I recently picked up a copy of the School Garden Curriculum: An Integrated K-8 Guide for Discovering Science, Ecology, and Whole-Systems Thinking by Kaci Rae Christopher.
It was love at first sight.
Not only does this book offer a comprehensive approach to engaging all elementary/middle grade levels in meaningful garden tasks, but it also organizes the lessons seasonally so that you don’t have to flip back and forth to figure out when to use each lesson. Most impressively, this book is not a “how-to” manual for non-garden enthusiasts. Instead, it offers an opportunity to deepen existing practice so that children have the opportunity to “ritualize” chores and learn from their experiences.
Grounded in Permaculture
Although permaculture is a concept dating back to the 1970s, it remains an influential garden philosophy and technical approach. Christopher makes clear ties to permaculture practices and the promises they hold for sustaining school gardens. She primarily relies on the three “Ethical Principles” espoused by permaculture enthusiasts and uses them to frame garden expectations for behavior and engagement: Care for Self, Care for Others, and Care for the Land.
These conditions are the basis of the “social contract” students make when they commit to working respectfully in the garden. Although she never explicitly names all of the principles of permaculture, she makes connections to several for each seasonal segment.
Every grade level includes the principle of observe and interact, which sets a foundation for science learning. Because it’s fall right now, I dove into the kindergarten segment for fall: Getting to Know the Garden. These lessons focus on exploring the garden, saving seeds, planting bulbs, and learning about soil, mulch and compost.
Connected to Next Generation Science Standards
As a former developer of nationally-distributed science curriculum, I especially appreciate that Christopher’s book does not pretend to meet all the standards. Instead, at the end of each lesson, she suggests how further in-class study could extend understanding of one related disciplinary core idea (DCI). This makes learning manageable and also reinforces the idea that learning in the garden is not separate from, but part of a child’s education. She states, “Gardening is no longer a supplemental subject, but part of a students’ whole learning” (p. 10).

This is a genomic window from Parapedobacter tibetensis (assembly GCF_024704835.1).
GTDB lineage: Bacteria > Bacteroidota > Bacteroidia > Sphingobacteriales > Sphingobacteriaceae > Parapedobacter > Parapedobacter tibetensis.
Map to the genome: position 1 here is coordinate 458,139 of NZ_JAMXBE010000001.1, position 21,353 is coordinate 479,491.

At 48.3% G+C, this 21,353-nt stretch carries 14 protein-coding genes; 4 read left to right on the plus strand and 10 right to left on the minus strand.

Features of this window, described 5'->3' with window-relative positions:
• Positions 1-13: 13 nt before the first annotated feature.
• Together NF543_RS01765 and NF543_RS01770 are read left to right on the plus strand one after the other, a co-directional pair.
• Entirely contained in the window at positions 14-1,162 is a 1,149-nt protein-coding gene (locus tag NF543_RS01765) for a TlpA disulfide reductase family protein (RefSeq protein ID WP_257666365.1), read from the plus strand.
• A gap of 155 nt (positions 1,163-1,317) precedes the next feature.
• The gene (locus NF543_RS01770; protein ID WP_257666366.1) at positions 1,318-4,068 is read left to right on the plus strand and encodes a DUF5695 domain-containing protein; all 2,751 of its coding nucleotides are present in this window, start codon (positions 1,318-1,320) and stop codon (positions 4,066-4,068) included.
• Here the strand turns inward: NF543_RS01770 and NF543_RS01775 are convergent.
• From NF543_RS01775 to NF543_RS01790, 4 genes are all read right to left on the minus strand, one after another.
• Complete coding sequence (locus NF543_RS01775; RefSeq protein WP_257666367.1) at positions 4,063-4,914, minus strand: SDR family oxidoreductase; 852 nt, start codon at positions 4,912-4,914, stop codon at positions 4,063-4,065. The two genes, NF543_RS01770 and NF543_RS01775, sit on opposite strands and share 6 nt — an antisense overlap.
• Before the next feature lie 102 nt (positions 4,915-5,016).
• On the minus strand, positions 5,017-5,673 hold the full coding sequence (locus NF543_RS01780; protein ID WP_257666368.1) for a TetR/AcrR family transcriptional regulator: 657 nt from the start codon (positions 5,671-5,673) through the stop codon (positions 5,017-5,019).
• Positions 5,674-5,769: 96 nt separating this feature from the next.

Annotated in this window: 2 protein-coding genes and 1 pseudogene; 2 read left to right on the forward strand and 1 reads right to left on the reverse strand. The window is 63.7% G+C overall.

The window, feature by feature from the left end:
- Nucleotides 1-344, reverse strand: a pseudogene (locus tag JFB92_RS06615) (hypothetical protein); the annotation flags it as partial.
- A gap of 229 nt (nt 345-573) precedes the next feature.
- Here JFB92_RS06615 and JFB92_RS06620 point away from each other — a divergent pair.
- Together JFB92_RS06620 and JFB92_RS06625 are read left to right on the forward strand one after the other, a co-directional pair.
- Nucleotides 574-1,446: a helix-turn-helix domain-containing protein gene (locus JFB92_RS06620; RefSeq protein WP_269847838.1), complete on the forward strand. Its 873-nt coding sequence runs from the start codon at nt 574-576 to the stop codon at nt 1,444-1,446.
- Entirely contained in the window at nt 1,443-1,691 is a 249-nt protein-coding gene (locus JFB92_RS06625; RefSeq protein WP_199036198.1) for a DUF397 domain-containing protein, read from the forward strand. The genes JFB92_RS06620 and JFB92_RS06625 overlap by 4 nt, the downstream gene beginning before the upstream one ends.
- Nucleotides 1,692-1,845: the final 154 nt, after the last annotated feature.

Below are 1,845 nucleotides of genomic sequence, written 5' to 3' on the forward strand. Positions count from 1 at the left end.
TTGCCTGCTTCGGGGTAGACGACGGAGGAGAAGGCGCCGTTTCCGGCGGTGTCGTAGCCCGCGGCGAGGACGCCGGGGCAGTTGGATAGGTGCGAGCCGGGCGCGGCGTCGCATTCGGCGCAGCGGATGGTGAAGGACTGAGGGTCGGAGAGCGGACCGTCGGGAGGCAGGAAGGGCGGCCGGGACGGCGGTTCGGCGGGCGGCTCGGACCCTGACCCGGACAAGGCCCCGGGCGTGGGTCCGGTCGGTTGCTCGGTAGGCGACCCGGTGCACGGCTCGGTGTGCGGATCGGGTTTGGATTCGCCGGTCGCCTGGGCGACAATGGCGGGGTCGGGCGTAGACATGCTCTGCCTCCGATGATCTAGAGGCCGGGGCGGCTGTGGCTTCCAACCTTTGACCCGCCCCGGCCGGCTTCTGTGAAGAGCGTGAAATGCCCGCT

“I want children to watch leaves change colors and get an itchy sense nagging at them, from from deep inside their bodies and minds, that now is the time to prepare the garden for winter.”Christopher, p. 3
An A+ Accomplishment
I like this book so much, I decided to design a course using it. Sustaining School Gardens through Professional Learning Community meets four Saturdays throughout the year and asks participants to try one applicable grade-level lesson from each section of the book.
Last Saturday, an intimate yet focused group of educators met, discussed, and explored a garden space to learn about principles of permaculture. We applied the concepts to our respective school sites and then made a commitment to try one lesson before our winter meeting. I can’t wait to regroup with them and find out if they like this book as much as I do!
In the School Garden Curriculum, Christopher offers a rare gem in the field of garden-based learning that clearly capitalizes on her numerous years of experience leading children in learning outdoors. Planted firmly in experiential and place-based learning, this book is a must-have for any schools trying to create “a unique and valuable garden culture.” The lessons she offers for students are developmentally appropriate, authentic, and easy to use.
The lessons for educators are even more precious. It’s precisely the kind of dual messaging that makes me wish I had written this book. 😉
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